The inchoate state of social knowledge is reflected in the two fields where intelligence might be supposed to be most alert and most continuously active, education and the formation of social policies in legislation. Science is taught in our schools. But very largely it appears in schools simply as another study, to be acquired by much the same methods as are employed in “learning” the older studies that are part of the curriculum. If it were treated as what it is, the method of intelligence itself in action, then the method of science would be incarnate in every branch of study and every detail of learning. Thought would be connected with the possibility of action, and every mode of action would be reviewed to see its bearing upon the habits and ideas from which it sprang. Until science is treated educationally in this way, the introduction of what is called science into the schools signifies one more opportunity for the mechanization of the material and methods of study. When “learning” is treated not as an expansion of the understanding and judgment of meanings but as an acquisition of information, the method of cooperative experimental intelligence finds its way into the working structure of the individual only incidentally and by devious paths.

Of the place and use of socially organized intelligence in the conduct of public affairs, through legislation and administration, I shall have something to say in the next chapter. At this point of the discussion I am content to ask the reader to compare the force it now exerts in politics with that of the interest of individuals and parties in capturing and retaining office and power, with that exercised by the propaganda of publicity agents and that of organized pressure groups.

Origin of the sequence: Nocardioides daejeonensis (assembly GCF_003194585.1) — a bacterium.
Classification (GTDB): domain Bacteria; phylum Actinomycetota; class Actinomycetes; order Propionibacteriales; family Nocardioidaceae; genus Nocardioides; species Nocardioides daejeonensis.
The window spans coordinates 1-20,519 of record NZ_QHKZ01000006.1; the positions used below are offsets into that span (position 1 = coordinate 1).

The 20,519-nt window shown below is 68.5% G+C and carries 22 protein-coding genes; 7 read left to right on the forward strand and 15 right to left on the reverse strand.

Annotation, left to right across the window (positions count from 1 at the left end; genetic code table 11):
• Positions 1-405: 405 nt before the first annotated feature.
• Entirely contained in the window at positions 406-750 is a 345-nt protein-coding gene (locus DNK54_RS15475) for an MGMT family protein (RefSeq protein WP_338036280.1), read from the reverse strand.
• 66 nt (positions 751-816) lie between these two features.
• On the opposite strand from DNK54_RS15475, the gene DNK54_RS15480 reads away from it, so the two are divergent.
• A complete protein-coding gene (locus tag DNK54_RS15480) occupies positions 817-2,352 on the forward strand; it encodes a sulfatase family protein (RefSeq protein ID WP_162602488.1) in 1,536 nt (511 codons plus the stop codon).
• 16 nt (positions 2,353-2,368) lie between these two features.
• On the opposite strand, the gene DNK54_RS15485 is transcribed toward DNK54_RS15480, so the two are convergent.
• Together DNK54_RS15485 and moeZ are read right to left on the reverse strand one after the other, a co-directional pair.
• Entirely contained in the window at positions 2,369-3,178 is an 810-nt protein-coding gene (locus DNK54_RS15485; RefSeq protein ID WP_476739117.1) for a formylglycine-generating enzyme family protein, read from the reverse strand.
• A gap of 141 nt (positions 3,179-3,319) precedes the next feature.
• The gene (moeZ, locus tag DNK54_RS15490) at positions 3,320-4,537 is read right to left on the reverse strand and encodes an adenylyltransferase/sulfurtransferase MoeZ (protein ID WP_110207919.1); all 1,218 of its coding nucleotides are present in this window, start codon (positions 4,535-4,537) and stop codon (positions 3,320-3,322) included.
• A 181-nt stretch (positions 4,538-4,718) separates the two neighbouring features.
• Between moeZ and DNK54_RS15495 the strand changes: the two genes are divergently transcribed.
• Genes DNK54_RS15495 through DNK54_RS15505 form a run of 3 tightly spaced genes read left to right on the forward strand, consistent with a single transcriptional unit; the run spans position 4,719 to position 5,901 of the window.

Humanly speaking, the crisis in liberalism was a product of particular historical events. Soon after liberal tenets were formulated as eternal truths, it became an instrument of vested interests in opposition to further social change, a ritual of lip-service, or else was shattered by new forces that came in. Nevertheless, the ideas of liberty, of individuality and of freed intelligence have an enduring value, a value never more needed than now. It is the business of liberalism to state these values in ways, intellectual and practical, that are relevant to present needs and forces. If we employ the conception of historic relativity, nothing is clearer than that the conception of historic relativity, nothing is clearer than that the conception of liberty is always relative to forces that at a given time and place are increasingly felt to be oppressive. Liberty in the concrete signifies release from the impact of particular oppressive forces; emancipation from something once taken as a normal part of human life but now experienced as bondage. At one time, liberty signified liberation from chattel slavery; at another time, release of a class from serfdom. During the late seventeenth and early eighteenth centuries it meant liberation from despotic dynastic rule. A century later it meant release of industrialists from inherited legal customs that hampered the rise of new forces of production. Today, it signifies liberation from material insecurity and from the coercions and repressions that prevent multitudes from participation in the vast cultural resources that are at hand. The direct impact of liberty always has to do with some class or group that is suffering in a special way from some form of constraint exercised by the distribution of powers that exists in contemporary society. Should a classless society ever come into being the formal concept of liberty would lose its significance, because the fact for which it stands would have become an integral part of the established relations of human beings to one another.